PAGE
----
Widely noted for her remarkable fashion sense and sense of humour, she was known for her deep interest in politics. This she did while always maintaining a politically neutral stance which by convention, is expected of the reigning monarch. Her rule saw weekly meetings with the Prime Ministers. She offered them her wisdom and counsel on certain issues, the details of which have always stayed behind closed doors. This garnered her respect which is aptly visible in the outpouring of emotions for her from across the UK today.
The 1990s were a time of her reign when she essentially modernized the monarchy and brought far-reaching changes to the way it works. A number of changes were instituted by her, the chief among which was the beginning of practice of paying taxes by her for which she was constitutionally not obliged.
She helped change the perception of the palace and the royal family in the eyes of the British citizens and successfully rode through one of the most challenging times for the monarchy in recent memory (especially amplified after Princess Diana’s death in 1997).
If one listens to commentators and royal biographers who have observed the royal family and the Queen over the years, one thing which stands out is that she wasn’t the typical cold-faced monarch as is generally assumed of such people.
Her warmth, love and care for her family as a mother, grandmother and a great grandmother and the rest of the citizens of the UK has been especially noted by the biographers and extensively covered by the media. While dealing with losses in the family, she maintained a control over the royal family as the matriarch. This was strongly visible when her younger son, Prince Andrew, who was accused of child sexual abuse, was stripped of his military titles and other patronages. This despite him being labelled as the Queen’s ‘favourite son’.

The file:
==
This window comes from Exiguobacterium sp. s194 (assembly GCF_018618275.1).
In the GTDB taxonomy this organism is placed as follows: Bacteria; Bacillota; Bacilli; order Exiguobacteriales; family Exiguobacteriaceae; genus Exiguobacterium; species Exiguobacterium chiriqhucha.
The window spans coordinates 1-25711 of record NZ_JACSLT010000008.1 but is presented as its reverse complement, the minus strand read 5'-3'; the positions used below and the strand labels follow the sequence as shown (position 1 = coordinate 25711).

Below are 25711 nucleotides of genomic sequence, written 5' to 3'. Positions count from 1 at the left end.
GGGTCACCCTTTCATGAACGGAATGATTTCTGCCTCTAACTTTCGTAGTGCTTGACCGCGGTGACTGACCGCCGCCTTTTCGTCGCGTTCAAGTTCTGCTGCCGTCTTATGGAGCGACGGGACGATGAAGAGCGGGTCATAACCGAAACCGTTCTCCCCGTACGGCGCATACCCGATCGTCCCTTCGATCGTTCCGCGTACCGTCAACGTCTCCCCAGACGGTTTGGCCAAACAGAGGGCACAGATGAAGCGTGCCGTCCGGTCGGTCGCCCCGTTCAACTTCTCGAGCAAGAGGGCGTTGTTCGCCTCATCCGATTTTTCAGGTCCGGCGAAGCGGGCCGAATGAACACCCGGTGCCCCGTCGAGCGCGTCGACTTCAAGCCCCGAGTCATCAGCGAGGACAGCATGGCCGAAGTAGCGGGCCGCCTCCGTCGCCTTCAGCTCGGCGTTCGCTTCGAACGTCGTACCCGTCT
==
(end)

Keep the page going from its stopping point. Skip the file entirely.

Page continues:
Towards the end of her life, she continued to contribute to public service. When the COVID-19 pandemic struck, she requested the people to stay indoors and appealed them to stay resolute and united while also expressing the belief that everybody would be together soon.
Thus, there were many facets to the personality of Queen Elizabeth II other than just being a nominal head of a constitutional monarchy, for which she earned respect from the British people and the world at large as well. Her reign would invariably be known for its longevity though it shouldn’t be limited just to that.
While there are indeed views around the world about whether a constitutional monarchy should exist today or not, in my humble opinion, it will be better to leave it to the wishes of the British people, majority of whom have so far shown no inclination to turn their back on it.
Author is a PhD Candidate at the Centre for European Studies, School of International Studies, Jawaharlal Nehru University, New Delhi.